Turkey seeks to prevent the PKK from establishing a second headquarters based in Sinjar. To this end, it bombed Sinjar last month and has threatened a military operation to root out the PKK from the area.

Government, Legal, Politics, Society, United States

What Is Obstruction of Justice?


Ever since President Donald Trump fired FBI Director James Comey last week the term “obstruction of justice” has been swirling inside Washington D.C. and across cable television. The rhetoric has somewhat intensified after the New York Times cited a memo from Mr Comey claiming that the president had asked him to shut down an investigation into former National Security Adviser Michael Flynn following his resignation.

Using social media networking site Twitter, Senator Chris Murphy has asked about the exact definition of “obstruction of justice” and highlights the frenzy between Democrats and Republicans over its meaning. Mr Murphy tweeted with a link to the Times report.

Senator Sheldon Whitehouse tweeted: “Yesterday, secrets to the Russians. Today, obstruction of justice? When does this end?”

But what exactly is Obstruction of Justice and how does it relate to the headlines that have been coming out of the Beltway?

Obstruction of Justice is essentially someone who intentionally intervenes or tampers with an ongoing investigation.

Obstruction of Justice

The Times wrote that the memo is “the clearest evidence that the president has tried to directly influence the Justice Department and F.B.I. investigation into links between Mr. Trump’s associates and Russia.”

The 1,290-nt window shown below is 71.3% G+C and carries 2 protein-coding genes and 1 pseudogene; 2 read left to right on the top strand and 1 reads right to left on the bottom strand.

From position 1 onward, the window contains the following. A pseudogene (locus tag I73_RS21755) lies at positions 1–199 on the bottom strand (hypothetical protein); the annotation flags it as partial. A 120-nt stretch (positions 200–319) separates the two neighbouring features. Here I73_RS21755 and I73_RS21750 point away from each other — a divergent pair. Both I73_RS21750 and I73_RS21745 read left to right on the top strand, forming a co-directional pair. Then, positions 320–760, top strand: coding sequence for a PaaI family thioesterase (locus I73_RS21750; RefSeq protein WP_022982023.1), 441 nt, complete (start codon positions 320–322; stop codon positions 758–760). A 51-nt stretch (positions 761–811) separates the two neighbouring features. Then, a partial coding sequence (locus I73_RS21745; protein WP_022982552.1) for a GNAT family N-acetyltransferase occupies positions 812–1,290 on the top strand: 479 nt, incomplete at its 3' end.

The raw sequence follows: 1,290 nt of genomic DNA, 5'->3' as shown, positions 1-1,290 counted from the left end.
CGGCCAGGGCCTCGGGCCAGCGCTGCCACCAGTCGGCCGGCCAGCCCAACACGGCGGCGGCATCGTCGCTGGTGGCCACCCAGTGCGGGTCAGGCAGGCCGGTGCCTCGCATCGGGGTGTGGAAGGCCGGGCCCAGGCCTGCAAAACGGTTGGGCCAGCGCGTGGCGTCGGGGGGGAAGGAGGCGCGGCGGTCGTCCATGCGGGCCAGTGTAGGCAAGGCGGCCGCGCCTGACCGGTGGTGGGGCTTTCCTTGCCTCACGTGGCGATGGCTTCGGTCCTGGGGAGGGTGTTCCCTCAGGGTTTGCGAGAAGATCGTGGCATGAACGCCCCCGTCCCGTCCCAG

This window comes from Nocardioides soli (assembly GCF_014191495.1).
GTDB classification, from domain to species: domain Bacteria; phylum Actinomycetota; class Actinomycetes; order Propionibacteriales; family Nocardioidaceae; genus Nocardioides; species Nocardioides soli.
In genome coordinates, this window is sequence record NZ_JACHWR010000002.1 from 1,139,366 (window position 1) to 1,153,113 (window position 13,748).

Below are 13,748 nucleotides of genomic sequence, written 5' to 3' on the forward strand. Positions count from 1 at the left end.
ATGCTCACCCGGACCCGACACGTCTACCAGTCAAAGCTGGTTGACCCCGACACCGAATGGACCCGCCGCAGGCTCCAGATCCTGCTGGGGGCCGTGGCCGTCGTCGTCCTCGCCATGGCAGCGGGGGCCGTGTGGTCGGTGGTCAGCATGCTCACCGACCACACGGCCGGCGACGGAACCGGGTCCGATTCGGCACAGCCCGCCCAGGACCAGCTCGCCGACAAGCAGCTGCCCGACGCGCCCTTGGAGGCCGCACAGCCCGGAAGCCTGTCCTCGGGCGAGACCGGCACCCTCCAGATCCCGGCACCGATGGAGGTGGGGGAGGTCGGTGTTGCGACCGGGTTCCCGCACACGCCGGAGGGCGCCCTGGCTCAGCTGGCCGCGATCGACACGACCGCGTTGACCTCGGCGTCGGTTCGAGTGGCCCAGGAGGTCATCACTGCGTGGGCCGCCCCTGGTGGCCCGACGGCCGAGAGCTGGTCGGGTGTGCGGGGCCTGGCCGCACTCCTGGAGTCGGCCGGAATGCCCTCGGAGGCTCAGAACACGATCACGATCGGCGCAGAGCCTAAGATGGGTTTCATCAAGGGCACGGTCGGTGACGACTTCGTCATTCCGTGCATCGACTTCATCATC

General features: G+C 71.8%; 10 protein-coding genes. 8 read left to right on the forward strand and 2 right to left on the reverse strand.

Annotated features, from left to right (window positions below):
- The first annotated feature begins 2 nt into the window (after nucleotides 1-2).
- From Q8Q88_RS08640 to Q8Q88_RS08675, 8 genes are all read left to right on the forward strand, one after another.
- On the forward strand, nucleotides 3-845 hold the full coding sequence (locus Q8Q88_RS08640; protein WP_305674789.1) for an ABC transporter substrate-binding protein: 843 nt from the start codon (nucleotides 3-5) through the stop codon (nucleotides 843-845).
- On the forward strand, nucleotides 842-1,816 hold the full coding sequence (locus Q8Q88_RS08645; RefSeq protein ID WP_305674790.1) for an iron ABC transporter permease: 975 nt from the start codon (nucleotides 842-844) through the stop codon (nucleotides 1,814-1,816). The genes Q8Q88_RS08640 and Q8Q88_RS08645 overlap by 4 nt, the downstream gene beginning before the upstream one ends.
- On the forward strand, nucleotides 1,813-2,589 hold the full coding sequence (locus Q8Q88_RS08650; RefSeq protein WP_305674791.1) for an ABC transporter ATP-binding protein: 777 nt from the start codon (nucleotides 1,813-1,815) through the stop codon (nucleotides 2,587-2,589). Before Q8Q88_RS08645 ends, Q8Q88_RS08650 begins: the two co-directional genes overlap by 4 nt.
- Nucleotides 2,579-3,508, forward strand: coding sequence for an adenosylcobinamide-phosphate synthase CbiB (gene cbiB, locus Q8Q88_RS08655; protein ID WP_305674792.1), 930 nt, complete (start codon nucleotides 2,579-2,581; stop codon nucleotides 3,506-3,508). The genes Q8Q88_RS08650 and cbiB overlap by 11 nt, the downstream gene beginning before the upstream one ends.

“You can’t get in the way or do anything to impede an investigation that has already been launched and if you do you may suffer criminal penalties,” said William C. Banks, a law professor and Director of the Institute for National Security and Counter-Terrorism at Syracuse University.

The federal code has 21 statutes outlining the different methods of obstruction of justice, including the use of murder or physical force to disrupt a testimony influencing a juror, and falsifying records. But one of the statutes, 18 U.S. Code § 1512 also includes a general provision, explaining that someone who “otherwise obstructs, influences, or impedes any official proceeding, or attempts to do so, shall be fined under this title or imprisoned not more than 20 years, or both.”

But the key to proving obstruction of justice, explains Robert Weisberg, a law professor at Stanford, is that the intervention has to be propelled by corrupt motives.

“If it’s a threat, that makes it a crime. If it’s not a threat – but a request – it could still be a crime if the threat is motivated by a corrupt purpose,” Weisberg said.

The punishment varies, and usually depends on what the person was convicted for, but the maximum is 20 years of imprisonment if fined under the federal statute of 18 U.S. Code § 1512. In 1974, articles of impeachment drafted against Richard Nixon accused him of obstructing justice after he refused to hand over his tape recordings to the FBI. Nixon resigned, but faced no charges because Gerald Ford pardoned him.

In 2007, then Vice President Dick Cheney’s former Chief of Staff Scooter Libby, was convicted of Obstruction of Justice – in addition to lying to a grand jury and FBI agents – regarding the federal investigation into the leak of the identity of Valerie Plame and received a 30-month prison sentence before President George W. Bush pardoned him that June.